On November 4, Peter and Anya Hudson and James Reeves announced their intention to make a partial takeover offer that would raise their Abano Healthcare shareholding to 50.01 per cent. As the Hudson/Reeves partnership current owns 19.02 per cent of Abano, its offer is for 30.99 per cent of the listed entity at $10 a share.

The Hudsons and Reeves claim that the $10 a share offer is attractive but it is important to note that their bid is for only 30.99 per cent of Abano: it is not for the outstanding 80.98 per cent they did not own at the time of the offer.

Abano’s directors have aggressively opposed the offer and the Hudson/Reeves partnership has gained almost no traction as their shareholding has increased from 19.02 per cent to only 20.04 per cent. The offer’s closing date has been extended from February 13 to March 3.

The partial offer to acquire 75 per cent of Airwork Holdings by Zhejiang Rifa has been successful, with the offeror now sitting on 88.0 per cent. In accordance with rule 28 of the Takeovers Code, the offer has been extended to March 5 to allow all shareholders to accept. After the closing date, acceptances will be scaled back to 75 per cent.

Bapcor has issued a compulsory acquisition notice after reaching over 90 per cent of Hellaby Holdings but the target company has been a story of lost opportunities in recent years.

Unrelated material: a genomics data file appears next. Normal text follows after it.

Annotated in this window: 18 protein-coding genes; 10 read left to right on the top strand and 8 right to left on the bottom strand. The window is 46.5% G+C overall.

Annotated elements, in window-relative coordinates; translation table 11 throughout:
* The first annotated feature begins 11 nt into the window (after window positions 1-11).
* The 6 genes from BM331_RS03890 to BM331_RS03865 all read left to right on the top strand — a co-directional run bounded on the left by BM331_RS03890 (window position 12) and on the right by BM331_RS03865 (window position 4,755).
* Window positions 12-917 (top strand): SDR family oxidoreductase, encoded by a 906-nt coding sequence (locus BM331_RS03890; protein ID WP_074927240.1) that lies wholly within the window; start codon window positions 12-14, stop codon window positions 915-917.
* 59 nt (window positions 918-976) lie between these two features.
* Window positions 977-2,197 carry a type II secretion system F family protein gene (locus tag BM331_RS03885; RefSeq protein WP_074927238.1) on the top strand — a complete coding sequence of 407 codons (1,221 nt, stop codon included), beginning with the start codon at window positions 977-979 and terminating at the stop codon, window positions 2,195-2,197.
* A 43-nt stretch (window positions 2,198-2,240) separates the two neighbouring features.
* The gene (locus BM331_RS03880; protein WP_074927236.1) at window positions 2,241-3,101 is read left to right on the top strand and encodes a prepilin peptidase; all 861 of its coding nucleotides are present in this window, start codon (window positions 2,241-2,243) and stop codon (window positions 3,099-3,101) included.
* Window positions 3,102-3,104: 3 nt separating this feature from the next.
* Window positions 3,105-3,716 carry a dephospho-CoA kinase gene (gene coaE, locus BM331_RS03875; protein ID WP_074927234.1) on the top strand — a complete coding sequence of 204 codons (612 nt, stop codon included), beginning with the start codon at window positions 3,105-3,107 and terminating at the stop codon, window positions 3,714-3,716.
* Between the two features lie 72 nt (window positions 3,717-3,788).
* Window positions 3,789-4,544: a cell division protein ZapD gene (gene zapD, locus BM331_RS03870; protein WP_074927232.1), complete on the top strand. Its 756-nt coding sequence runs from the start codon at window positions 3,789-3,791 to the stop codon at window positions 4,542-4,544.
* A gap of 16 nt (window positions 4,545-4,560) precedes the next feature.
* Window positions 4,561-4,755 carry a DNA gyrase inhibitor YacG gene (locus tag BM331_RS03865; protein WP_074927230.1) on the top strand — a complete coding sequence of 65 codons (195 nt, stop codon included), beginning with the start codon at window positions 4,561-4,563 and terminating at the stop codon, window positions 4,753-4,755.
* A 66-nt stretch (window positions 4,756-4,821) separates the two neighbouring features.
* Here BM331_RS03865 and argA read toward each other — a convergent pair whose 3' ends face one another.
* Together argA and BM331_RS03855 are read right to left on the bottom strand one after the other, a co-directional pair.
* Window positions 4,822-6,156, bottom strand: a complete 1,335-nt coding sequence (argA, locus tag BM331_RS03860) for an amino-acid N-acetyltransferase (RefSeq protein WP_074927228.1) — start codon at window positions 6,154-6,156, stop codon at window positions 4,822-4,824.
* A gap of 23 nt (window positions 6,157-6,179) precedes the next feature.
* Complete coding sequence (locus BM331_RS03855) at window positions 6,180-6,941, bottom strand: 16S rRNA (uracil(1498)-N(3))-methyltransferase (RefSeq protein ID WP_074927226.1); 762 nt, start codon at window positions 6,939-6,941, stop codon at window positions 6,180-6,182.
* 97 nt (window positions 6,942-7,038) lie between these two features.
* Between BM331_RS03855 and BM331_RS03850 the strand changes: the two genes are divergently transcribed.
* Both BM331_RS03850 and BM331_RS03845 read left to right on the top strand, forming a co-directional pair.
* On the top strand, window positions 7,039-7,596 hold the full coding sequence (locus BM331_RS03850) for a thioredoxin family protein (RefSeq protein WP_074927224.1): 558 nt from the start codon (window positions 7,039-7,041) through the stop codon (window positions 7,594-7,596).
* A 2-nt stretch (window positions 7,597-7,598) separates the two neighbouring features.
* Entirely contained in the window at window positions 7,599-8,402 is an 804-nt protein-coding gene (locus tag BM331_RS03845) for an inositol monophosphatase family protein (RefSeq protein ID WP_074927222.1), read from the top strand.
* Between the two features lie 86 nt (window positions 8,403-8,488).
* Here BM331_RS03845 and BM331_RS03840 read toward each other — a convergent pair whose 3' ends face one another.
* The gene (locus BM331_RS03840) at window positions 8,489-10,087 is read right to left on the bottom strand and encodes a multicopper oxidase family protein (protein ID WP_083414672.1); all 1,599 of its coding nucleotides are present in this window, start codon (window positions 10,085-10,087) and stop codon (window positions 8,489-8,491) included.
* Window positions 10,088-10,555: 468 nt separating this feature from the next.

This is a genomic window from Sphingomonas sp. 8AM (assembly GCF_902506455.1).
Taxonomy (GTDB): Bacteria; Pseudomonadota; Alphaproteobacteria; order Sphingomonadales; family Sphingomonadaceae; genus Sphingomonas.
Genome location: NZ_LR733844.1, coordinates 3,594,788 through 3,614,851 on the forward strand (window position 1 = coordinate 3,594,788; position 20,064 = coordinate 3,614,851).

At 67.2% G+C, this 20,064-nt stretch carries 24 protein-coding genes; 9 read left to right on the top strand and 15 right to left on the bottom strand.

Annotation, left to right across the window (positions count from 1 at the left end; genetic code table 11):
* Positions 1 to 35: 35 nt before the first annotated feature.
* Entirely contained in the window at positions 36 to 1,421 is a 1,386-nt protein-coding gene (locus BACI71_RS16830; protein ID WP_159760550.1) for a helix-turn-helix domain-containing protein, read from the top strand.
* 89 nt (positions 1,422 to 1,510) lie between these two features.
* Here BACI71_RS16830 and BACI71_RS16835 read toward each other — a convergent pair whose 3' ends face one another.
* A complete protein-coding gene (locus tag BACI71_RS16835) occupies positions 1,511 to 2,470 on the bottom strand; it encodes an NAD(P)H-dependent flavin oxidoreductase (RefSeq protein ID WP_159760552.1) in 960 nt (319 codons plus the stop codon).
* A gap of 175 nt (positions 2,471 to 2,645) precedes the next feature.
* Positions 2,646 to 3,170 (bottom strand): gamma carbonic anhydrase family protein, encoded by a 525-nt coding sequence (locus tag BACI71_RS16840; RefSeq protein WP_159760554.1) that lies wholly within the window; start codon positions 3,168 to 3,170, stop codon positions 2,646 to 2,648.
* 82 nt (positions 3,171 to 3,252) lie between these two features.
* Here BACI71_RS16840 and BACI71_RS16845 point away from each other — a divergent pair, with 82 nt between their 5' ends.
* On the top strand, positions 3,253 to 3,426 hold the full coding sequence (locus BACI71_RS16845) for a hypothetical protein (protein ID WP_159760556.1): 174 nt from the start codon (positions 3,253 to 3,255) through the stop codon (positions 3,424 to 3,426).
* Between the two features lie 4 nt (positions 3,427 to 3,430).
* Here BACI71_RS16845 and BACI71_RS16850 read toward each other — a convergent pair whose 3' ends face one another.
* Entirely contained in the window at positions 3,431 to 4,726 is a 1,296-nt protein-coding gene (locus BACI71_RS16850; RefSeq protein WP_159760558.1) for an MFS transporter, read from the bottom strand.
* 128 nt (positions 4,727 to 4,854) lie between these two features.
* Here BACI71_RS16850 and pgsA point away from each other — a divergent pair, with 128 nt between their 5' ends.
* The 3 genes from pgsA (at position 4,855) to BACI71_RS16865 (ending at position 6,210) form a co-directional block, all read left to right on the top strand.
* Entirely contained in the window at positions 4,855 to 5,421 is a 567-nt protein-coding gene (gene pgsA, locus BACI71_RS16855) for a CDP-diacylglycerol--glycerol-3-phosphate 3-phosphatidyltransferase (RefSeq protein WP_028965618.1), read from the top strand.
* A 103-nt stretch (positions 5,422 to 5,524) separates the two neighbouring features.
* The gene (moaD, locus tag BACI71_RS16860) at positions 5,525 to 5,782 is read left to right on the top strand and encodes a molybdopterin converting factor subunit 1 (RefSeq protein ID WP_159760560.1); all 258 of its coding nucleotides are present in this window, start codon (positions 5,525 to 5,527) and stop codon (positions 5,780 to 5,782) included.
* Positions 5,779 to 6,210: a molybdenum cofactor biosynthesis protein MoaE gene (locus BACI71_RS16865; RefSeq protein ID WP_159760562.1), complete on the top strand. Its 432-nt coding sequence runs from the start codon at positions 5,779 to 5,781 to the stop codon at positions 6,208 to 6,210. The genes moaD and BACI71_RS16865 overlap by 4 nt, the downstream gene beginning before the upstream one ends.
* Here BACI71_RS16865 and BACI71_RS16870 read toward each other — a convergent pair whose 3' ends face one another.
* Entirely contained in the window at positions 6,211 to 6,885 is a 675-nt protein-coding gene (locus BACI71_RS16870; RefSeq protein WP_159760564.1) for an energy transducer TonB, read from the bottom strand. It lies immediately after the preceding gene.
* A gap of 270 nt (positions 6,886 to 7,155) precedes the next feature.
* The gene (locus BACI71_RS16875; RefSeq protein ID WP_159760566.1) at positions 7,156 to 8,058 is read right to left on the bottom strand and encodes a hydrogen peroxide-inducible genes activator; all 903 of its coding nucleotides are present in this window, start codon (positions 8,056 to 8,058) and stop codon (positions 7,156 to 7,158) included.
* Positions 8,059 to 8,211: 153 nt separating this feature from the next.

In 2011, Hellaby was presented with the opportunity to look at purchasing GPG’s remaining 19.4 per cent stake in Turners Auctions. Although it seemed to be consistent with Hellaby’s stated desire to have a stronger position in the automotive sector, the company’s management team declined the proposition.

GPG subsequently sold its 19.4 per cent holding for $6.1m or $1.15 a share.

Three years later, Dorchester Pacific made an offer for Turners Auctions with a $3.00 cash or scrip option. Dorchester Pacific changed its name to Turners and the original 19.4 per cent GPG stake, which realised $6.1m in 2011, is now worth nearly $25m.

Meanwhile, Hellaby purchased Contract Resources, a specialist oil and gas services business, at the top of the energy cycle and the Perth based company has underperformed since the acquisition.

New Zealand shareholders, as demonstrated by most of these takeover offers, have paid a high price for some poor decisions at our board and management levels.

Brian Gaynor

Portfolio Manager

Disclosure of interest: Milford Funds Ltd. holds shares in Tower, Abano Healthcare and Turners on behalf of clients.

Disclaimer: This article originally appeared in the NZ Herald and is intended to provide general information only. It does not take into account your investment needs or personal circumstances and so should not be viewed as investment or financial advice.If you require financial advice we recommend that you speak to an Authorised Financial Adviser.